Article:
White Lines, Black Roads, Grey Album, Nothing Important

Recently I bought one of those tape-player CD adapters for my car stereo. I think it was one of the best purchases I made all year because now I can finally take my two old Sublime and Big Pun tapes out of permanent rotation and listen to music that has been released since I graduated from seventh grade.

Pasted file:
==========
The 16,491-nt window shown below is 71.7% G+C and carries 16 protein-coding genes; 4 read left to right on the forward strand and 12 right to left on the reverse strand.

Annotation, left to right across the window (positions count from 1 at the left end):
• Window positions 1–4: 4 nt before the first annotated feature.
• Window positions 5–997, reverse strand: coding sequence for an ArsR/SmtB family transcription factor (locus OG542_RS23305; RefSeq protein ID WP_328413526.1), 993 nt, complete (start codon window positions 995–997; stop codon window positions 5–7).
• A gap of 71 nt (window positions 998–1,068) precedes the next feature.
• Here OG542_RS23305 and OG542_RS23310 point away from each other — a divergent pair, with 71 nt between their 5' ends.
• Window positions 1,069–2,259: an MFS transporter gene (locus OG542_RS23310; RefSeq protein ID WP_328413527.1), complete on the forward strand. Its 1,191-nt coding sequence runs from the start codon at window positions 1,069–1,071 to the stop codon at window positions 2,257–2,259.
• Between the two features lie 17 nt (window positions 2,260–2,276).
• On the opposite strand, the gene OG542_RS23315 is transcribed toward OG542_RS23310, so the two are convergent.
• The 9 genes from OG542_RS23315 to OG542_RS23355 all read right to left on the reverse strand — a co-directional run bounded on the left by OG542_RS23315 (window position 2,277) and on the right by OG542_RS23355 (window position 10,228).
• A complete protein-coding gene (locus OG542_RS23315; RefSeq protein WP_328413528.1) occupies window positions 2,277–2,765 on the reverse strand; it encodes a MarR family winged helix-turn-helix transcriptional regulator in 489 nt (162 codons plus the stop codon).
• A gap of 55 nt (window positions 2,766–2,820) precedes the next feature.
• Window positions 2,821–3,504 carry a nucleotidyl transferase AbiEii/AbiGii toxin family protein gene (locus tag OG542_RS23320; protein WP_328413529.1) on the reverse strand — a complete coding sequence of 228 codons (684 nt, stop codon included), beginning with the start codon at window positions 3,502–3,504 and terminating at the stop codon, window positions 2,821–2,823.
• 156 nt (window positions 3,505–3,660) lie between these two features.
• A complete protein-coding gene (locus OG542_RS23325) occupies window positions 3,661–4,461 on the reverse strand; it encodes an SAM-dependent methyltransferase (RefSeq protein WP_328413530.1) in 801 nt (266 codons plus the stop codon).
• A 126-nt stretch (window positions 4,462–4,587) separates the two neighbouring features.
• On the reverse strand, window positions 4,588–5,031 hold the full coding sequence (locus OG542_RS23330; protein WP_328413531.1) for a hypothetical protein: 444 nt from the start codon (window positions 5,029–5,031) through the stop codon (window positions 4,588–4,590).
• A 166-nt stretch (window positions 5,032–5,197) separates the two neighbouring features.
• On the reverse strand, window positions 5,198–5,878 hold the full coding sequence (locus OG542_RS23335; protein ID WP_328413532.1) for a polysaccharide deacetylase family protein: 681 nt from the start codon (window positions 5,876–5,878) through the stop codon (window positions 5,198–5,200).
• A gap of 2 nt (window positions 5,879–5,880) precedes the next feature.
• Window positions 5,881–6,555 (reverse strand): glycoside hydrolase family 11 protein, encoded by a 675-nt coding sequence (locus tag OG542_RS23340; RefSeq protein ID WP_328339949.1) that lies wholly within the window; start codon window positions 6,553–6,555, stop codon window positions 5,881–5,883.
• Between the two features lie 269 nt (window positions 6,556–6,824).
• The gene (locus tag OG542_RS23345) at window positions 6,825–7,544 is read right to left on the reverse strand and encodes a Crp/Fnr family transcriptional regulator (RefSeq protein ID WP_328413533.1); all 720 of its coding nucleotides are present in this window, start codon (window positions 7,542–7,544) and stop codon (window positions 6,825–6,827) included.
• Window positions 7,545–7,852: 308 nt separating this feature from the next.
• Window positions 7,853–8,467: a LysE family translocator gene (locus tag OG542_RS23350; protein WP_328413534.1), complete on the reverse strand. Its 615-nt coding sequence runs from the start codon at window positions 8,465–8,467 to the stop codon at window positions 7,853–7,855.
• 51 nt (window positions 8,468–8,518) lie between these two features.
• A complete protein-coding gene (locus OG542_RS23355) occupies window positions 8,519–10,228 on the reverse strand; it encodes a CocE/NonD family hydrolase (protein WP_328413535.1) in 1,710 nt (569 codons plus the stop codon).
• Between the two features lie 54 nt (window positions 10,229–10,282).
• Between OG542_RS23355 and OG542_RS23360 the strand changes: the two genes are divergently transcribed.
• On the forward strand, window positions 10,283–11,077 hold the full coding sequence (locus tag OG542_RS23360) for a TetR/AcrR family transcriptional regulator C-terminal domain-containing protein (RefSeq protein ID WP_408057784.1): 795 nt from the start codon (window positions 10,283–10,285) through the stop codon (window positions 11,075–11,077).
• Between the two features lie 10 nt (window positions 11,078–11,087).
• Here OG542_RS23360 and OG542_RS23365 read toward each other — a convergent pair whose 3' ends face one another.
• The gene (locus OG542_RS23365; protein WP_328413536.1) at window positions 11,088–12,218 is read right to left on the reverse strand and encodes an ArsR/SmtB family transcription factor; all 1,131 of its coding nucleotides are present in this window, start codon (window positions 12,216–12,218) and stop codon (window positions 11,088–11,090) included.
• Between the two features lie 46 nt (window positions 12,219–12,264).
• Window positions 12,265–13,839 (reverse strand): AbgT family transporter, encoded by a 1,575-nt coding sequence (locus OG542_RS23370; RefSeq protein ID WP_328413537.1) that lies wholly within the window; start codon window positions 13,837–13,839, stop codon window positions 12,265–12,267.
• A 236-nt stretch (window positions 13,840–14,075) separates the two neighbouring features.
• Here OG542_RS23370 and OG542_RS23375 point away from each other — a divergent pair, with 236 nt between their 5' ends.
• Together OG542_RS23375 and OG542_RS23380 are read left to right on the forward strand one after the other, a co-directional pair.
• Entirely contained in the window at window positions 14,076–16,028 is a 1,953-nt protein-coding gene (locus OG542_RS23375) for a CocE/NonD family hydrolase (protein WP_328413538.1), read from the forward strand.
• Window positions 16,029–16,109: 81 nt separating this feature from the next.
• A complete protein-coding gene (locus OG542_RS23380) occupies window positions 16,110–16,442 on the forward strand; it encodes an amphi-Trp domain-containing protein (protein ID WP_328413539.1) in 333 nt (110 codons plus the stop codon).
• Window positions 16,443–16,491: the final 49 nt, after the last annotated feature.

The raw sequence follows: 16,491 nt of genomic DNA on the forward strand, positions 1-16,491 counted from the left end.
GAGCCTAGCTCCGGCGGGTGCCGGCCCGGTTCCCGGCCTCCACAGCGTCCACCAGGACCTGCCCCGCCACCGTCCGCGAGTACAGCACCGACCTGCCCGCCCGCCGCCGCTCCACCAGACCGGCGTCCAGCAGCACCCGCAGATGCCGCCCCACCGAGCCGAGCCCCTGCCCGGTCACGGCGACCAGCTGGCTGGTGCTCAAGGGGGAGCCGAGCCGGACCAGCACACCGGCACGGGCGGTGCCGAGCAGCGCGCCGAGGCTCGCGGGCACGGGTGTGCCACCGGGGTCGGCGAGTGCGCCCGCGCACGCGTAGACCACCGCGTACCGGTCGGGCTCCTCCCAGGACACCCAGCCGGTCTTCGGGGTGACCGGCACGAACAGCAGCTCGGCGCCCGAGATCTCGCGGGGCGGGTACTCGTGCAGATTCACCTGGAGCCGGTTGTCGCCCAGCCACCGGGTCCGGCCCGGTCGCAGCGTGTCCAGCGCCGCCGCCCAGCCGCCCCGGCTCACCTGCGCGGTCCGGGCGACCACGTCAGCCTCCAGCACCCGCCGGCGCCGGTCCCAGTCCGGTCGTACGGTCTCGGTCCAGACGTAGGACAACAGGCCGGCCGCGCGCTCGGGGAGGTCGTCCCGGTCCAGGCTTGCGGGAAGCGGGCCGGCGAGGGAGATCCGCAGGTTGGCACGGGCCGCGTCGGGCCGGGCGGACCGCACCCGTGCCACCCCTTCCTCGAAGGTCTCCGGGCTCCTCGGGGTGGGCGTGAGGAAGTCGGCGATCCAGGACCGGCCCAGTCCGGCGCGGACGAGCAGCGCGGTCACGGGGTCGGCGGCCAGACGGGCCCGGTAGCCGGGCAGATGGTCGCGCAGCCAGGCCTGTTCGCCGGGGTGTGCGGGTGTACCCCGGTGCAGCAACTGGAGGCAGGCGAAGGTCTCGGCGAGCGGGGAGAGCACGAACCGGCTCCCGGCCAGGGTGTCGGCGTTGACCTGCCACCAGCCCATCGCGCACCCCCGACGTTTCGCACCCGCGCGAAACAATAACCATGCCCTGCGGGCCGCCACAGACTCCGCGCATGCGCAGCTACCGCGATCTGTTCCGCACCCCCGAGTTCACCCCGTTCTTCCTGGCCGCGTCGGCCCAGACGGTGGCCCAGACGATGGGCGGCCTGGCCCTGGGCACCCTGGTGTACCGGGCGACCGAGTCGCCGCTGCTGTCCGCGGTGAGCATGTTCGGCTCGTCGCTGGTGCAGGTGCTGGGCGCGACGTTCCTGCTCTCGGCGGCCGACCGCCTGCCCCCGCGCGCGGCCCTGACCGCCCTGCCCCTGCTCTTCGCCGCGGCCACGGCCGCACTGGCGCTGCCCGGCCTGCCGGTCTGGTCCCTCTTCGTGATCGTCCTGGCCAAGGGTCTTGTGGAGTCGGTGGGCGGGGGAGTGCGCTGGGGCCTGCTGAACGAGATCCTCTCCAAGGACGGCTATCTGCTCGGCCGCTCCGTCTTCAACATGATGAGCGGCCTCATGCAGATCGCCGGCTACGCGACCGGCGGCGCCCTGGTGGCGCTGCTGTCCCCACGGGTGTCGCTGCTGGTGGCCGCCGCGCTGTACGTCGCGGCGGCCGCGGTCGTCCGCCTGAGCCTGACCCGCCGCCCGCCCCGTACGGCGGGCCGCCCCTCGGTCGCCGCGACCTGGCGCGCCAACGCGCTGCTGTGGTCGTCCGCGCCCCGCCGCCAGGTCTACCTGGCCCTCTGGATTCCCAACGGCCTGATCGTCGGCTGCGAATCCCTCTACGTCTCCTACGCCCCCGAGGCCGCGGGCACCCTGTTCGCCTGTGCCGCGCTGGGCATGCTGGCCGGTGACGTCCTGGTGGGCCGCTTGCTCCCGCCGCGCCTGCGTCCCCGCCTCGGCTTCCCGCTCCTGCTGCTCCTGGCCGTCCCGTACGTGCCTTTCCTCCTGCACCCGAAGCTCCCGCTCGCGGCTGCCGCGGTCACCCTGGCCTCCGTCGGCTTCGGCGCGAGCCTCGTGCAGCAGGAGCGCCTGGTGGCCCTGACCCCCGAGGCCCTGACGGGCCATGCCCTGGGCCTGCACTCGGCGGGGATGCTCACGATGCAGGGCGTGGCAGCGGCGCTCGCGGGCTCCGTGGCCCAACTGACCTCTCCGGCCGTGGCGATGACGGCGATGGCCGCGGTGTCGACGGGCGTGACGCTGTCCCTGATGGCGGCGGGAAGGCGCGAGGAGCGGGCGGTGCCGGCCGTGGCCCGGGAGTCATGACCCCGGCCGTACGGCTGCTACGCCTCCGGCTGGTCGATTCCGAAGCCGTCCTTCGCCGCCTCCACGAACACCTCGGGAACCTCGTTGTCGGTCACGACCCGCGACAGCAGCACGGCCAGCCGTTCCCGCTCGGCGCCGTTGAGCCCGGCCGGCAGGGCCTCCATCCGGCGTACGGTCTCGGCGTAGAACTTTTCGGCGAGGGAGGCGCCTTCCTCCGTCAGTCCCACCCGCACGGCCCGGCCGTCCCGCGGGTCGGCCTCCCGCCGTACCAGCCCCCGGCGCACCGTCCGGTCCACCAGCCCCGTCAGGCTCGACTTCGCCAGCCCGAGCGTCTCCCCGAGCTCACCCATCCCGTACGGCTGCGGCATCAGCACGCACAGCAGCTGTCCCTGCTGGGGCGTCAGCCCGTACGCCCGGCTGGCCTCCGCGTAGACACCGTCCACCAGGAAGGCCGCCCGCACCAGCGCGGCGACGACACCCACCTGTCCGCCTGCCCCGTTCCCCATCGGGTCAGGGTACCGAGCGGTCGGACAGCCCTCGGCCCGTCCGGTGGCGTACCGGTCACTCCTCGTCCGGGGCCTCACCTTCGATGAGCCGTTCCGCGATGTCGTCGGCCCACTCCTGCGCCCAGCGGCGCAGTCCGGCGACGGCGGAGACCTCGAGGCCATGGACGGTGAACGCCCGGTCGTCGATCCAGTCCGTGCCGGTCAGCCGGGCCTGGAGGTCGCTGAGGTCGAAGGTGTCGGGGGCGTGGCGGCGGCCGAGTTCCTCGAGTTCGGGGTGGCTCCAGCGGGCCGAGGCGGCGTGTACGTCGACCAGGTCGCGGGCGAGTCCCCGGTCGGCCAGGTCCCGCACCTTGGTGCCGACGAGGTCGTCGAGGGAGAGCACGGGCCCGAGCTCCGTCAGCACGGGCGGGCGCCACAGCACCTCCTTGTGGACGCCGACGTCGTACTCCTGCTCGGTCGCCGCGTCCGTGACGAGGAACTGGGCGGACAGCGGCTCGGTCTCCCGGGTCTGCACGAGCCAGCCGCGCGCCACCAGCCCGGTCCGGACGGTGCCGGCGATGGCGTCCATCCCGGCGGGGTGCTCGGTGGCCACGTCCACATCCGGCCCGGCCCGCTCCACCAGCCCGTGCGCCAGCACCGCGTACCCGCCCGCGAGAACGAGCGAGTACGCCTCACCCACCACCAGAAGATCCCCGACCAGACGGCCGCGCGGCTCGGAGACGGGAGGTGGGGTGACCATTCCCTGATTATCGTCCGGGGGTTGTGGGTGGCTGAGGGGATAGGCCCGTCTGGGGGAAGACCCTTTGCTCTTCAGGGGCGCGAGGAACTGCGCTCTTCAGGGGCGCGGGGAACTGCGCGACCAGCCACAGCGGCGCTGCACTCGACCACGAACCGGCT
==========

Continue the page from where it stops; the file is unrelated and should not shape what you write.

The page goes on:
The drive down to Stowe is now infinitely more enjoyable, thanks to a little known remix CD I stumbled across about a month ago. This week I won’t be able to run my mouth about my favorite winter sport because I’ve been preoccupied by something else. In case anybody has not yet heard, Jay-Z released one final masterpiece album- The Black Album- after announcing his retirement this summer. The Black Album is one of the best records I have heard in quite some time. It has tight beats, and to say the least the lyrics don’t disappoint either. Surprisingly though, I haven’t actually been listening to the Black Album a lot lately. An underground New York DJ took Jay-Z’s Black Album a cappella’s and made the single best remix CD EVER with them. New York’s DJ Danger Mouse who was supposedly inspired by the similarity between the titles of J’s Black Album and the Beatle’s White Album created a cross-generational musical masterpiece with his highly sought-after Grey Album. Danger Mouse aka Brian Burton took Jay’s Black Album lyrics and laid them over fresh new beats which he composed entirely out of samples from the Beatles’ well-known 1968 White Album. Such sampling of old records has always been a concept that is integral to hip-hop— listen to any track like Kanye West’s “Through the Wire”, or any DJ Premier, or Afrika Bambaataa produced beat and you’ll see what I mean. What is interesting about Danger Mouse’s project is that he created entirely original music with only one source for his samples. The beats are incredible and with few exceptions force you to listen to each track in its entirety. Most important in a remix-project like this one is that the instrumentals rhythmically mesh with the lyrics which are laid over them, and the Grey Album accomplishes this very difficult task with flying colors. Tracks like “Encore” make the listener believe that Jay-Z might have made his raps for Danger Mouse’s beats and not the other way around. “Public Service Announcement” combines audio clips from speeches, a finger-snapping, upbeat bassline, a melodic vocal loop and Jay’s bulletproof flow. “Moment of Clarity” is incredible; it is as good as the original but with an entirely different feel and tone- a great song in a new way. “Threat” and “99 Problems” are hands down the best tracks of the album, and are actually better than the originals. The Black Album’s irresistible, head-nodding “99 Problems” was produced by Rick Rubin who also produced The Beastie Boys’ classic hip-hop album License to Ill. Danger Mouse’s rendition of “99 Problems” sets the original rap over an addictive, fast-faced, guitar-riff infused beat. The track is a combination of Jay’s bouncing, mile a minute, high-energy flow with all the rock and roll firepower of the Beatles’ “Helter Skelter.” Jay-Z may have ninety-nine problems but a beat ain’t one on this album. The fact that Danger Mouse’s remix tracks can hold their own, against the industry heavyweight producers who work with Jay-Z is a considerable accomplishment. If you make any claims to appreciate music you need to pick up this album. The Grey Album was produced and released in small numbers with no permission from neither Jay-Z’s Roc-A-Fella records nor the Beatle’s EMI. The album has generated a lot of buzz and has quickly become a new underground classic. The album has gotten rave reviews from hip-hop and Beatles fans alike. I passed out copies of it to kids in my dorm and everyone who has heard it loves it. Sadly for anyone who doesn’t have it, EMI sent Danger Mouse orders to “cease-and-desist” releasing copies. Cease-and-desist orders or not, this album has generated huge demand and copies of the songs can easily be download from file-sharing networks like Kazaa. What started as a creative personal challenge for a little-known DJ has turned into the most highly renowned remix mixtape CD in hip-hop history. Danger Mouse has managed to take two very different sources of music and create some enrapturing and original masterpieces of his own. DJ Danger Mouse has managed to broaden the fan-bases of listeners for both the Beatles and Jay-Z, which is no small task when you consider that they are the two of the most well-known rock and roll and hip hop acts of all time. Some great music like this is exactly what I need to get me pumped to tackle the slopes as we begin to make the transition from below-zero boarding to sunny spring skiing. If you have any sort of audio device in your car, let me just suggest again that Danger Mouse’s project gets some airtime on the drive to the mountain. Whether you are a hip-hop head or a bongo-drum-banging, beatnik-Beatles’-bum you need to give the Grey Album a listen.